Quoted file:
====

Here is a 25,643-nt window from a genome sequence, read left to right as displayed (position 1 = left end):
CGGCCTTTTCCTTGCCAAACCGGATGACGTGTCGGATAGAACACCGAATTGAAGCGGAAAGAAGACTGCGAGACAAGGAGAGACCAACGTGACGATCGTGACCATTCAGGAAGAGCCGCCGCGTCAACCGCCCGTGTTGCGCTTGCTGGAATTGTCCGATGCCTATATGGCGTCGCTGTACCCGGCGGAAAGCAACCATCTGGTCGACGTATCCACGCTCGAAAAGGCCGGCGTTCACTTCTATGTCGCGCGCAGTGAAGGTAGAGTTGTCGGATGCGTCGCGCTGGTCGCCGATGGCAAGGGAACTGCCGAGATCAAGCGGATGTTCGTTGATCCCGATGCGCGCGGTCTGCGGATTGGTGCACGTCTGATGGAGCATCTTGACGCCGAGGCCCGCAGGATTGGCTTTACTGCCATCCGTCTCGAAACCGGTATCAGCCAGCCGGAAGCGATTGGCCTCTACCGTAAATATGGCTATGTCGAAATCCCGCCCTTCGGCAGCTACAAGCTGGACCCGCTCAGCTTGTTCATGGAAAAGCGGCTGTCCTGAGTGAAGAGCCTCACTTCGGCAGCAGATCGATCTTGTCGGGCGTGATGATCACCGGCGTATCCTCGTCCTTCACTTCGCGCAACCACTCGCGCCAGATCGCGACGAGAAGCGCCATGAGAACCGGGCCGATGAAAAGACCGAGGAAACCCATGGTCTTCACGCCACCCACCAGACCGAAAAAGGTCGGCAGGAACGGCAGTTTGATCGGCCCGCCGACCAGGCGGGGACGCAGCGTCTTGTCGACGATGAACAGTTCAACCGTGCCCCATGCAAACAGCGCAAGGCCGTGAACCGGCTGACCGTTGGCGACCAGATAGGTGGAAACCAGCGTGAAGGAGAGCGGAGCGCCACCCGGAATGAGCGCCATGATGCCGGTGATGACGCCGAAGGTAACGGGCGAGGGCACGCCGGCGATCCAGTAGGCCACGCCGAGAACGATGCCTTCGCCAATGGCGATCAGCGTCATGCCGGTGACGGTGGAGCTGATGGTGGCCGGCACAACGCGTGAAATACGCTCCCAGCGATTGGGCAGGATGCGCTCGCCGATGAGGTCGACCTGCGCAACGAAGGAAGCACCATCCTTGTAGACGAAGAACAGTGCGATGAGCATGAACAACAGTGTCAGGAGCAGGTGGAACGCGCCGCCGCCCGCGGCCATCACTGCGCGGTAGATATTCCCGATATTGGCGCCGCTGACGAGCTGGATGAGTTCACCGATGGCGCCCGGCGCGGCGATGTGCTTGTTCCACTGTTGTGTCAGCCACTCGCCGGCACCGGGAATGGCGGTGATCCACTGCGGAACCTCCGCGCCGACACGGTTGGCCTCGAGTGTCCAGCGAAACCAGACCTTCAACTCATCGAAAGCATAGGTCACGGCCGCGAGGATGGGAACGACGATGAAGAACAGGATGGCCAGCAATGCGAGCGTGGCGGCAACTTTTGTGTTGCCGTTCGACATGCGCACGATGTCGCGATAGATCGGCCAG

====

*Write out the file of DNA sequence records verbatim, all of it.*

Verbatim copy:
Here is a 25,643-nt window from a genome sequence, read left to right as displayed (position 1 = left end):
CGGCCTTTTCCTTGCCAAACCGGATGACGTGTCGGATAGAACACCGAATTGAAGCGGAAAGAAGACTGCGAGACAAGGAGAGACCAACGTGACGATCGTGACCATTCAGGAAGAGCCGCCGCGTCAACCGCCCGTGTTGCGCTTGCTGGAATTGTCCGATGCCTATATGGCGTCGCTGTACCCGGCGGAAAGCAACCATCTGGTCGACGTATCCACGCTCGAAAAGGCCGGCGTTCACTTCTATGTCGCGCGCAGTGAAGGTAGAGTTGTCGGATGCGTCGCGCTGGTCGCCGATGGCAAGGGAACTGCCGAGATCAAGCGGATGTTCGTTGATCCCGATGCGCGCGGTCTGCGGATTGGTGCACGTCTGATGGAGCATCTTGACGCCGAGGCCCGCAGGATTGGCTTTACTGCCATCCGTCTCGAAACCGGTATCAGCCAGCCGGAAGCGATTGGCCTCTACCGTAAATATGGCTATGTCGAAATCCCGCCCTTCGGCAGCTACAAGCTGGACCCGCTCAGCTTGTTCATGGAAAAGCGGCTGTCCTGAGTGAAGAGCCTCACTTCGGCAGCAGATCGATCTTGTCGGGCGTGATGATCACCGGCGTATCCTCGTCCTTCACTTCGCGCAACCACTCGCGCCAGATCGCGACGAGAAGCGCCATGAGAACCGGGCCGATGAAAAGACCGAGGAAACCCATGGTCTTCACGCCACCCACCAGACCGAAAAAGGTCGGCAGGAACGGCAGTTTGATCGGCCCGCCGACCAGGCGGGGACGCAGCGTCTTGTCGACGATGAACAGTTCAACCGTGCCCCATGCAAACAGCGCAAGGCCGTGAACCGGCTGACCGTTGGCGACCAGATAGGTGGAAACCAGCGTGAAGGAGAGCGGAGCGCCACCCGGAATGAGCGCCATGATGCCGGTGATGACGCCGAAGGTAACGGGCGAGGGCACGCCGGCGATCCAGTAGGCCACGCCGAGAACGATGCCTTCGCCAATGGCGATCAGCGTCATGCCGGTGACGGTGGAGCTGATGGTGGCCGGCACAACGCGTGAAATACGCTCCCAGCGATTGGGCAGGATGCGCTCGCCGATGAGGTCGACCTGCGCAACGAAGGAAGCACCATCCTTGTAGACGAAGAACAGTGCGATGAGCATGAACAACAGTGTCAGGAGCAGGTGGAACGCGCCGCCGCCCGCGGCCATCACTGCGCGGTAGATATTCCCGATATTGGCGCCGCTGACGAGCTGGATGAGTTCACCGATGGCGCCCGGCGCGGCGATGTGCTTGTTCCACTGTTGTGTCAGCCACTCGCCGGCACCGGGAATGGCGGTGATCCACTGCGGAACCTCCGCGCCGACACGGTTGGCCTCGAGTGTCCAGCGAAACCAGACCTTCAACTCATCGAAAGCATAGGTCACGGCCGCGAGGATGGGAACGACGATGAAGAACAGGATGGCCAGCAATGCGAGCGTGGCGGCAACTTTTGTGTTGCCGTTCGACATGCGCACGATGTCGCGATAGATCGGCCAG